Informally we can define profitability as the ability of the company to generate profits for shareholders. A company will be better the more profitable it is. But it is not enough just to look at profitability when investing. Profitability has to be qualified by two other important factors: solvency and price.
Solvency measures the ability of the company to meet its debts in a timely maner, and therefore, its ability to continue operating in the market. A low value of the
Dynamic solvency score is an indication that the company has, or is expected to have in the future, difficulties in dealing with the payment of debts with third parties and so be subject to a possible bankruptcy and the corresponding liquidation/closure.
These three fundamental axes of all investment decisions, solvency price and profitability, are the ones that Gradement captures in a single value with this
There is a reverse relationship between solvency, price and profitability. It's not easy to find companies that simultaneously have a high value in all this three categories because:
- Profitable and solvent companies are the most demanded by investors, this increases their price on the stock markets. Because of this tendency to overvaluation of profitable and solvent companies, the
Price/free cash flow scorefor this companies tend to have a low value.
- The financial profitability of a company can easily be increased (issuing debt with an interest rate lower than the economic profitability) but at the cost of decreasing its solvency. And vice versa, the solvency of a company can be increased but at the cost of diminishing its profitability. This inverse relationship between solvency and profitability means that, in general, few companies present high values in both scores simultaneously.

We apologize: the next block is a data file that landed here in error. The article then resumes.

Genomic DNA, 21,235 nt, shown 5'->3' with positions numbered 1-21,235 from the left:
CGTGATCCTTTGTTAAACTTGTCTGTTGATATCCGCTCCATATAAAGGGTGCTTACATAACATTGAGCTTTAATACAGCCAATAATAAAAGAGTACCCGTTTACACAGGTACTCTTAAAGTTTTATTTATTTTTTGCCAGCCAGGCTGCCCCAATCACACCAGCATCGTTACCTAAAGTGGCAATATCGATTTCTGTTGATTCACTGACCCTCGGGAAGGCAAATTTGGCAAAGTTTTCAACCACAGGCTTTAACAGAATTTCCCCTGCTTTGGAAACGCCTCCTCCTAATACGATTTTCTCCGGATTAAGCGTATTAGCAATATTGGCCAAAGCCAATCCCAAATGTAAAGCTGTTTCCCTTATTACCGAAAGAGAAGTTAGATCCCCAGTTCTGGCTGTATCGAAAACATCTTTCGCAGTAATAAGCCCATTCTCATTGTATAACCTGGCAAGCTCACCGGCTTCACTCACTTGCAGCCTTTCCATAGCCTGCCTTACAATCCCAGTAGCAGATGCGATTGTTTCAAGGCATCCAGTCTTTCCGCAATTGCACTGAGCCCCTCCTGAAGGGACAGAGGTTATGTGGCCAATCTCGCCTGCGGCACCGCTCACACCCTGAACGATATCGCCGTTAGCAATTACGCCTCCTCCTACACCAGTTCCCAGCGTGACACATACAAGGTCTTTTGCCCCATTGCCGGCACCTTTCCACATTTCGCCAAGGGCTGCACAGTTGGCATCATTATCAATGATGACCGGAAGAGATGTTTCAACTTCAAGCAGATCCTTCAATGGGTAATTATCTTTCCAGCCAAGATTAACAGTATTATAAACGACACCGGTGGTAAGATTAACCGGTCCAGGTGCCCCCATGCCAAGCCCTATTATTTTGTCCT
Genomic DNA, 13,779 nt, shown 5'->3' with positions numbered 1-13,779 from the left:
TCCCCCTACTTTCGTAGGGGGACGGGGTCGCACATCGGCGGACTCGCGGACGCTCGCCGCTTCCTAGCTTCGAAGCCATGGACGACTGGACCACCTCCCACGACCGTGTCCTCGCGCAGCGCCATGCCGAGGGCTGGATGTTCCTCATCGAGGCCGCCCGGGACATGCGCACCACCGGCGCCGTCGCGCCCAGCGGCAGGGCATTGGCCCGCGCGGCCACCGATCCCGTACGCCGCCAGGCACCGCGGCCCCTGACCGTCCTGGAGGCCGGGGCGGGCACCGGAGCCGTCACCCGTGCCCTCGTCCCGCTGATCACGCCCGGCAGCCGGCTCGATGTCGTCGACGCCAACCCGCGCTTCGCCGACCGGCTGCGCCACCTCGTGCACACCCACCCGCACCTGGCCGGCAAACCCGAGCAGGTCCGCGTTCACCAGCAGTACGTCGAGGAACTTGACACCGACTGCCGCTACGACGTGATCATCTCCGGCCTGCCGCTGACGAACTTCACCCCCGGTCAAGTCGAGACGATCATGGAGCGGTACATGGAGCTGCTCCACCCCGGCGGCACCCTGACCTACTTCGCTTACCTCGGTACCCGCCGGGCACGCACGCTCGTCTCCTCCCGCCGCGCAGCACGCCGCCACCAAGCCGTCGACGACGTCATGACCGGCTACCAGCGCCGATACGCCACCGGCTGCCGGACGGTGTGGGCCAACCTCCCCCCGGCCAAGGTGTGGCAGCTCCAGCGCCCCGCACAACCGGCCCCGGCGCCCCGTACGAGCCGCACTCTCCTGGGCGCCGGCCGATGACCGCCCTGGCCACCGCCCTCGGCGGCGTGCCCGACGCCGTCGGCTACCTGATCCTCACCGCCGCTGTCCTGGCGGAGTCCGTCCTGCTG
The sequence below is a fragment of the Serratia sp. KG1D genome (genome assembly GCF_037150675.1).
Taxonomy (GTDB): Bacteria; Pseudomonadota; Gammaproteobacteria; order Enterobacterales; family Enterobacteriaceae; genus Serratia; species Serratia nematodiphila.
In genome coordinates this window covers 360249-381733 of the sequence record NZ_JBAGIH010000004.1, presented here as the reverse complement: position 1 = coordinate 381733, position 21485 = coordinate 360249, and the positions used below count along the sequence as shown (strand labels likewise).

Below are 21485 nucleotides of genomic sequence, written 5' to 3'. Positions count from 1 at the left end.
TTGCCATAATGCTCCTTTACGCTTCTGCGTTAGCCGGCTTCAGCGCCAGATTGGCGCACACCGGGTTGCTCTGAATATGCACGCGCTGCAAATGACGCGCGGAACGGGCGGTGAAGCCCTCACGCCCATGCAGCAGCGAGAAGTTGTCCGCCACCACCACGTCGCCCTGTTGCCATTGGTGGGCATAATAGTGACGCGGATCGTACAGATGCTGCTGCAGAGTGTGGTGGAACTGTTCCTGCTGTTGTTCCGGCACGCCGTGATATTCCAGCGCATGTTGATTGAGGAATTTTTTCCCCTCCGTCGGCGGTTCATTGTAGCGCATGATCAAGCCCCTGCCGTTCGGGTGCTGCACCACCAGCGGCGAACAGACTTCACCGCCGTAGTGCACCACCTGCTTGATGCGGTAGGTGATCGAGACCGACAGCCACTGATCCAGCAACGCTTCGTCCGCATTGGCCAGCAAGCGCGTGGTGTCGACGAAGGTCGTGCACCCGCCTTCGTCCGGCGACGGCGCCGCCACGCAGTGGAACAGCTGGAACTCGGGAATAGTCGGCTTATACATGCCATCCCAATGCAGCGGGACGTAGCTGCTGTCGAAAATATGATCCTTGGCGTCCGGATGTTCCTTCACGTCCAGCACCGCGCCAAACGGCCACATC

gmt-score and its three main components: profitability, solvency and price, constitute, as we have seen, the three fundamental axes in every investment, there are another series of scores that analyze other very important aspects of the company and that, depending on the investment style or circumstances of the user, may give to them more or less weight in his investment decision making.
We give here a very brief introduction to the meaning and use of these other scores. In other guides you could find a more detailed explanation of each one of these scores.
All these scores, like all Gradement's scores, have a value ranging from
0 being the worst score possible and
10 being the best one.
The value of this score is an indication of the size of the company. Since there exists many ways to measure the size of a company this score uses a combination of them, but prioritizing some with respect to others. You can consider that the company is small if the score is less than
5. Large companies will be those with a score of
7 or higher.
Some investors have a preference for investing in small companies because of their potential for revaluation, while others prefer large companies because of their greater stability and security in general. These investors can use this score to filter, using the screener, those companies that they would want to analyze.
The score can also be used to get an idea of the relative difference in size between two companies that you want to compare.
This score measures the so-called country risk of the Government/State of the country in which the company had its headquarters. This country risk includes many factors: political risk, exchange rate and interest rates risk of the country's currency, economic risk (evolution of the country's economy), fiscal risk (taxes borne by the company and risk of State default), among others.
Since this score is not included in the calculation of the